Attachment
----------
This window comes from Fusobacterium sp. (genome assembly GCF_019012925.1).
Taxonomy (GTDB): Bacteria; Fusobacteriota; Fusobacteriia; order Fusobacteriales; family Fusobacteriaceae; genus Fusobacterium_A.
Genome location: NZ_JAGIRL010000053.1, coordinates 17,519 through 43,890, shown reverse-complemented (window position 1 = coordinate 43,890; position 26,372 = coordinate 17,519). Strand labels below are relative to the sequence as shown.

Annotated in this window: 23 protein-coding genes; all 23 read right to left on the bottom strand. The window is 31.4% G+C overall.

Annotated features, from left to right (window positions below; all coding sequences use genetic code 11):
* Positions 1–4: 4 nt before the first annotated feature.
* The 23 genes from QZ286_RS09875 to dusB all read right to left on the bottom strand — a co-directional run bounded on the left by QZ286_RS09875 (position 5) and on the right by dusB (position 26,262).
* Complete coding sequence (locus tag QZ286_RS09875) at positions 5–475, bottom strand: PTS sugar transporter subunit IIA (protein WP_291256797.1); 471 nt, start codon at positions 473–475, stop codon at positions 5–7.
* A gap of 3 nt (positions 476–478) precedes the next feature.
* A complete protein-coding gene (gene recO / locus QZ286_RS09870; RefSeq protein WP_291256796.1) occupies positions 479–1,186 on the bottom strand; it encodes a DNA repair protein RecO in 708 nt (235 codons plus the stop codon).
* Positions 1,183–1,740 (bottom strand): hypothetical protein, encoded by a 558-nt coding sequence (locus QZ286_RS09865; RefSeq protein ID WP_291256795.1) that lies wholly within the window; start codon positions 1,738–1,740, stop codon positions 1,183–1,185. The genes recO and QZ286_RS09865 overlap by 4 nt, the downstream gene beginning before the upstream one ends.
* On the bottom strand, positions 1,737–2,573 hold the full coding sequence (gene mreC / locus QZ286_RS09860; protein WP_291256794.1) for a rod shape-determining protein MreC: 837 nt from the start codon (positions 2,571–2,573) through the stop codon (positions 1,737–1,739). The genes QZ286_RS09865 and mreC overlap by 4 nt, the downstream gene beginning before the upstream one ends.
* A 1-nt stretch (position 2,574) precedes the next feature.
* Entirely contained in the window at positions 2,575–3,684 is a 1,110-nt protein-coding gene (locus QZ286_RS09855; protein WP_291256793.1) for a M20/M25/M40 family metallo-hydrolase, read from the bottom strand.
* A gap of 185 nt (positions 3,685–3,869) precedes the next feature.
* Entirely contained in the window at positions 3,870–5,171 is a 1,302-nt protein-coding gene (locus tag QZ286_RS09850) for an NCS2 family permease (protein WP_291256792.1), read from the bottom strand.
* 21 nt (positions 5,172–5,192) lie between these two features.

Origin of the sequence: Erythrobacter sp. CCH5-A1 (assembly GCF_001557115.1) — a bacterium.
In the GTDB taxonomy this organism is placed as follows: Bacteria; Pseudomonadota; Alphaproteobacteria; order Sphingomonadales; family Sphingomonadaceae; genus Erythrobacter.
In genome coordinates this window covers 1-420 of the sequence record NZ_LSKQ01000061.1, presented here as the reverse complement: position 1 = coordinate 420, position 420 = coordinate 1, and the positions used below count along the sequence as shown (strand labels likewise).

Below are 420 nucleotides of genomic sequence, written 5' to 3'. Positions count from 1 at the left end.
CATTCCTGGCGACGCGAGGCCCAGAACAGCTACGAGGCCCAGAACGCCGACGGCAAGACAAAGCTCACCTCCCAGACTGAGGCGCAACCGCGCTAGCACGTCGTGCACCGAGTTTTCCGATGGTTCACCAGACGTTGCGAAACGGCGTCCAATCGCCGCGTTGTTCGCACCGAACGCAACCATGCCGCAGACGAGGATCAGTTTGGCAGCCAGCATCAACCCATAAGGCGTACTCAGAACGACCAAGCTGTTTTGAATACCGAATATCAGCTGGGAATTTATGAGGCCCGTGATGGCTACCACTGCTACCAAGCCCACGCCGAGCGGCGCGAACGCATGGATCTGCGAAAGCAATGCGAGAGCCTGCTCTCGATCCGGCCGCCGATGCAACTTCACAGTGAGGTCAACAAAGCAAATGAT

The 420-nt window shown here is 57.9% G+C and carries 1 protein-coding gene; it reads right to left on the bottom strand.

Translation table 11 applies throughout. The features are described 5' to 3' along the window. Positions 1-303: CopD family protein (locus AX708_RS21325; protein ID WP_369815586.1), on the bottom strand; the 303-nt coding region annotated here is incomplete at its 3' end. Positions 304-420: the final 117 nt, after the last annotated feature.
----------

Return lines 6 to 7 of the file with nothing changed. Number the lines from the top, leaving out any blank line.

* Positions 1–4: 4 nt before the first annotated feature.
* The 23 genes from QZ286_RS09875 to dusB all read right to left on the bottom strand — a co-directional run bounded on the left by QZ286_RS09875 (position 5) and on the right by dusB (position 26,262).